Lessons in local food safety
Without the resources of large corporations, operators are taking extra steps to ensure diners’ health.
Local sourcing helps operators tell a story with their ingredients, but after an E. coli and norovirus outbreak that sickened dozens of customers, Chipotle can attest that it might not always have a happy ending. Last year, the fast-casual chain purchased 25 million pounds of local produce according to U.S. News and World Report. After the outbreak, the restaurant chain announced plans to streamline purchasing practices.
Without the means of a large foodservice supplier, homegrown operations don’t always have the same access to large-scale food safety processes. But local sourcing resonates with customers—more than a third would pay
5 percent more for an item cultivated within 100 miles of their city, according to market researcher and FSD sister company Technomic. Here’s how to capitalize on the momentum of the local-sourcing movement while maintaining food safety.
Rose Villa, a senior living community in Portland, Ore., devoted to sustainability as a lifestyle, partners with suppliers located within 20 miles of the facility for organic produce and meat. “The biggest food safety challenge is knowledge—knowledge of the product and knowledge of your vendor or local source,” says Steven Brower, Rose Villa’s director of food and beverage. He says smaller, do-it-all farms do not always have the technology and systems in place to combat food safety challenges. Buying from multiple suppliers of fresh, preservative-free foods can increase the difficulty in tracking contamination if an operator is sourcing spinach, for example, from more than one source.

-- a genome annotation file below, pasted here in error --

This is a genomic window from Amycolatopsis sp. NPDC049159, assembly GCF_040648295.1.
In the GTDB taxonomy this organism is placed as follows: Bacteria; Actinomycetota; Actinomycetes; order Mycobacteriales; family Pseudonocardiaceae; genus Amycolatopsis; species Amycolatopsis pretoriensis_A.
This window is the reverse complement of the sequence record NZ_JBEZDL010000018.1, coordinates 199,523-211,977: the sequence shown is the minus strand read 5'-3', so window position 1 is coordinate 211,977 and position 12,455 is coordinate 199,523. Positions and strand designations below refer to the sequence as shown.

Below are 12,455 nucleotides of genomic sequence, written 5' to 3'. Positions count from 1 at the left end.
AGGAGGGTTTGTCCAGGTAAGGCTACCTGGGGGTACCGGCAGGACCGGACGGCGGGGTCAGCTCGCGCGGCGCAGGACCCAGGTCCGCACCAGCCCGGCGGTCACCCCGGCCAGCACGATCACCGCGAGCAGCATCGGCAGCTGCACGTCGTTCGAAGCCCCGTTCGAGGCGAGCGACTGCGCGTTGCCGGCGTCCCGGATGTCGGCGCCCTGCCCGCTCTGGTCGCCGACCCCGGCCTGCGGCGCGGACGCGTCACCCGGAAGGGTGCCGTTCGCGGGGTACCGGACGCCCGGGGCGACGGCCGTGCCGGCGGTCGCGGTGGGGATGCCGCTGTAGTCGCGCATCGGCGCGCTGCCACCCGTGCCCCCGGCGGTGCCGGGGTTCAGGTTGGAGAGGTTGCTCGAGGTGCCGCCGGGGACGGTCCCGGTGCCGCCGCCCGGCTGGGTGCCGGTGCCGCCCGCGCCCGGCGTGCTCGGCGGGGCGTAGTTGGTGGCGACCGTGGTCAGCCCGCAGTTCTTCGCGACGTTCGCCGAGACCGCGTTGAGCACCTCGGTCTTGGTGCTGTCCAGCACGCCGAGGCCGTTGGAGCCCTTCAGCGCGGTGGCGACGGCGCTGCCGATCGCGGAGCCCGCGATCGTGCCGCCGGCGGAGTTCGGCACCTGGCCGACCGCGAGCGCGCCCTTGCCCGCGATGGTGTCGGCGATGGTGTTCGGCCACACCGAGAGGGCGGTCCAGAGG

“You counter these challenges by asking a lot of questions and having open communication back and forth between all parties,” Brower says. “When you know what your needs and your vendor’s needs are, you can then match up and create a successful relationship.” Another lesson that can be learned from Chipotle, which U.S. News and World Report says grows its purchase of local produce by 5 million pounds each year, is to start small and slow. “Pick one item and implement a trial run over a defined period of time,” Brower says.
The University of Wisconsin-Madison campus boasts more than 20 sites where students can find local food, and in 2012 built a produce-cleaning facility inside a campus event center. Located near a loading dock, the U-shaped setup is equipped with sinks, lettuce spinners and cutting equipment, but fell into disuse when the dining program moved its focus to funding building projects and streamlining purchasing.
With this infrastructure in place, UW-Madison is once again making a move toward local. Last year, the dining team tested the space with Wisconsin-grown lettuce used in university salad bars. “We are hoping to resurrect the space and get to cleaning produce back there,” says Julie Luke, associate director of dining and culinary services for UW-Madison.
The school also has one of the few cook-chill facilities in the state, according to Luke, which she says is used to make soup and marinara sauce and has strong ties to local sourcing. “We have aspirations to buy a field of tomatoes that might get wasted at the end of the growing season in Wisconsin,” he says. “It does add an element of food safety because it’s a highly controlled system. You have to get certified at the state level.”
Los Angeles Unified School District schools have 680 on-site gardens. Each month the schools provide a Harvest of the Month item such as beets, oranges or lettuce. All sites have washing and rinsing facilities, but the produce is sent to a third party to ensure proper washing and distribution.
Conrad Ulpindo, director of LAUSD Health Education programs, says teaching food safety practices to students, teachers and even parents is key to the program’s success. “All schools are visited by farmers who are certified in food safety to teach students how to raise the product safely,” he says. It all starts with simple hand-washing and gloves.